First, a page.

Like all parents, I sat there thinking about how children teach us just as much (or more) as we teach them. Inspired by the culturally diverse audience — graduates at this small private university came from 21 countries — I started thinking about what Gracie has taught me, and what might lie ahead as school recedes and her incoming tide of real life rolls in.
Listed below are 15 thoughts I hope she keeps in mind. I share them in no particular order.
- Bad memories can turn into good ones if you give them the chance. I had sworn decades ago to never again step inside First Baptist Church. The last time I was there was when my college girlfriend’s brother, a teenager, borrowed her car and took his life in it. I was not there when Nicky died. We had broken up because I was hardheaded and immature. When the phone call came, I jumped on the first plane, flew down to be with her and her father, and sat in that church, numbly realizing it was over between us. The entire tragedy was a nightmare of the greatest degree. And, like other times since, when life crumbled I blamed a building, a city, or some other silly thing.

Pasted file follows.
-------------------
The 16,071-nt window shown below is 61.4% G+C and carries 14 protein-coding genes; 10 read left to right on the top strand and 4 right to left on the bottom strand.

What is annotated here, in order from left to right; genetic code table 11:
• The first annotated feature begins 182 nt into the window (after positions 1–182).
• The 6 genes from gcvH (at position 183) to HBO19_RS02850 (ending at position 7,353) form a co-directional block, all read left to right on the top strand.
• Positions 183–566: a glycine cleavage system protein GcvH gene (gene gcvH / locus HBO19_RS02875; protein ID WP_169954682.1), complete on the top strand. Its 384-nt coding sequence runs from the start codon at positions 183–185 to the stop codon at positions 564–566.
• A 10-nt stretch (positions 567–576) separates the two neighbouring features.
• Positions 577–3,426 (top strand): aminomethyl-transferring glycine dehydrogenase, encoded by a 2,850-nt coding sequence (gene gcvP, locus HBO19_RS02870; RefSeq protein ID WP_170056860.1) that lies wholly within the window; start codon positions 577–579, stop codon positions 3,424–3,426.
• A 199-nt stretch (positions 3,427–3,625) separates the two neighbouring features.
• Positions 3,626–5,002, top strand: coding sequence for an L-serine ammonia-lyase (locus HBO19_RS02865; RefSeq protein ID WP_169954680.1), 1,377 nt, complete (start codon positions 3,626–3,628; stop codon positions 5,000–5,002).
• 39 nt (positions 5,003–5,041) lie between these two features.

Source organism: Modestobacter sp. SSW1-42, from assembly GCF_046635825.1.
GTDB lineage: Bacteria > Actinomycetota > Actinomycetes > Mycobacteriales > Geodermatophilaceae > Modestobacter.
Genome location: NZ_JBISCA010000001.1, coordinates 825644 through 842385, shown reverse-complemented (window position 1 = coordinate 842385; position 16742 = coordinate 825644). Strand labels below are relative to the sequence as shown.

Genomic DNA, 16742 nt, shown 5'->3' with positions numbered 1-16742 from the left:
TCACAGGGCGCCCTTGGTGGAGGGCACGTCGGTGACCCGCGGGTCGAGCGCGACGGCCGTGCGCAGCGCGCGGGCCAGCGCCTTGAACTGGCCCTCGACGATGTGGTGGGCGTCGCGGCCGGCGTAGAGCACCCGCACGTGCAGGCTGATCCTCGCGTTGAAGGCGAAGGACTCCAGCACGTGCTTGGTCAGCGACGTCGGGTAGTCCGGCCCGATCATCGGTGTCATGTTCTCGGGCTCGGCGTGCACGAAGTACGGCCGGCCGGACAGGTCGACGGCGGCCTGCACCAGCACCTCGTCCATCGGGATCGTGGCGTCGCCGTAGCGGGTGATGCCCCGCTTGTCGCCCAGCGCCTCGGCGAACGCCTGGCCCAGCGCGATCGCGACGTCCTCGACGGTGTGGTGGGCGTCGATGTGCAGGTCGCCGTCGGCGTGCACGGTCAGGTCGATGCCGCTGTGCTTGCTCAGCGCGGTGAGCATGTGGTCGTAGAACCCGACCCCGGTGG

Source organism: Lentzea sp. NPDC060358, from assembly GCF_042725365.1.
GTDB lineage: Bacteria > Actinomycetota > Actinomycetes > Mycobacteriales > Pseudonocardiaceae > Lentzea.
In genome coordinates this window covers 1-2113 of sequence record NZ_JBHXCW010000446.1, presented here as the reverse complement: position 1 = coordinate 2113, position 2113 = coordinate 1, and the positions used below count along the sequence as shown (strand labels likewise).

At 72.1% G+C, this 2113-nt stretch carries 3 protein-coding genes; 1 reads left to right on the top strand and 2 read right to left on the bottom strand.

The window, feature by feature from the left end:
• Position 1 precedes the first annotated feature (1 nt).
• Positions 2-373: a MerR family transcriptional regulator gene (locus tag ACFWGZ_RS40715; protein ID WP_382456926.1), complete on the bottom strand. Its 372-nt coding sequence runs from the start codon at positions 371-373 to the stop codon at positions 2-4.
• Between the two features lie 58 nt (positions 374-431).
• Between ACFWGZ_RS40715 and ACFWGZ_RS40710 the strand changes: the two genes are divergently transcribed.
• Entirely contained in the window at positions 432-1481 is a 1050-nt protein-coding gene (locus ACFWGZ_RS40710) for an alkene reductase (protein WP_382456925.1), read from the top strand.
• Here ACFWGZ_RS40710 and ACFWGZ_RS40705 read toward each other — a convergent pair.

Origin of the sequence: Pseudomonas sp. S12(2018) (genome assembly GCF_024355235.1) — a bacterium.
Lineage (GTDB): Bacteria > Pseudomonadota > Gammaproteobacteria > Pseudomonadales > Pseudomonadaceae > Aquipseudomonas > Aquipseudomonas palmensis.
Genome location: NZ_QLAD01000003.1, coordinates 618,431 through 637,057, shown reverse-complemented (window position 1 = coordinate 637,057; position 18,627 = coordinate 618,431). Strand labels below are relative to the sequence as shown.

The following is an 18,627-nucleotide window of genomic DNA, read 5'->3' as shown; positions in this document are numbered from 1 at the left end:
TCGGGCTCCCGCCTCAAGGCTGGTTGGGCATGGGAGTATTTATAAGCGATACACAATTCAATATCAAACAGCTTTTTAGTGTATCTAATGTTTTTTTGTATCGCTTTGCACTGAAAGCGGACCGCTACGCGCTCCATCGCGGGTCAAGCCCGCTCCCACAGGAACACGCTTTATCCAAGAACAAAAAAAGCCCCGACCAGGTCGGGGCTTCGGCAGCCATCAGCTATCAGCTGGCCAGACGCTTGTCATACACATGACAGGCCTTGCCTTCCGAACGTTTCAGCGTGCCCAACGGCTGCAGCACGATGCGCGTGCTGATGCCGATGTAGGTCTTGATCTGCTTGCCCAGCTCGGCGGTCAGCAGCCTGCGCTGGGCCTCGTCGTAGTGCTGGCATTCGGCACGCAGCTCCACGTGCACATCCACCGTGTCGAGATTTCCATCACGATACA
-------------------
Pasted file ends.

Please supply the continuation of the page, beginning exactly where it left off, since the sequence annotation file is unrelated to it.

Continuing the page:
On graduation day, First Baptist was forced upon me. Once inside I realized a very big life lesson had been handed to me along with Gracie’s commencement program: a room is nothing. The people that are everything. First Baptist went from a never return memory to a place of joy and happiness. Sitting there at graduation I knew I had learned a very important life lesson thanks to my daughter and the rain.
- Build an osprey nest. The osprey is a large fish-eating bird of prey, two-feet tall with a five-foot wingspan, that builds its nest high above ground near water on a variety of man-made structures like power poles, platforms, and channel markers. The nest is made from sticks and lined with grasses, seaweed, moss, lichens, bark, and sometimes mud. Nests are large, sturdy, and built to last. Many are renovated each season, and some have been used for 70 years.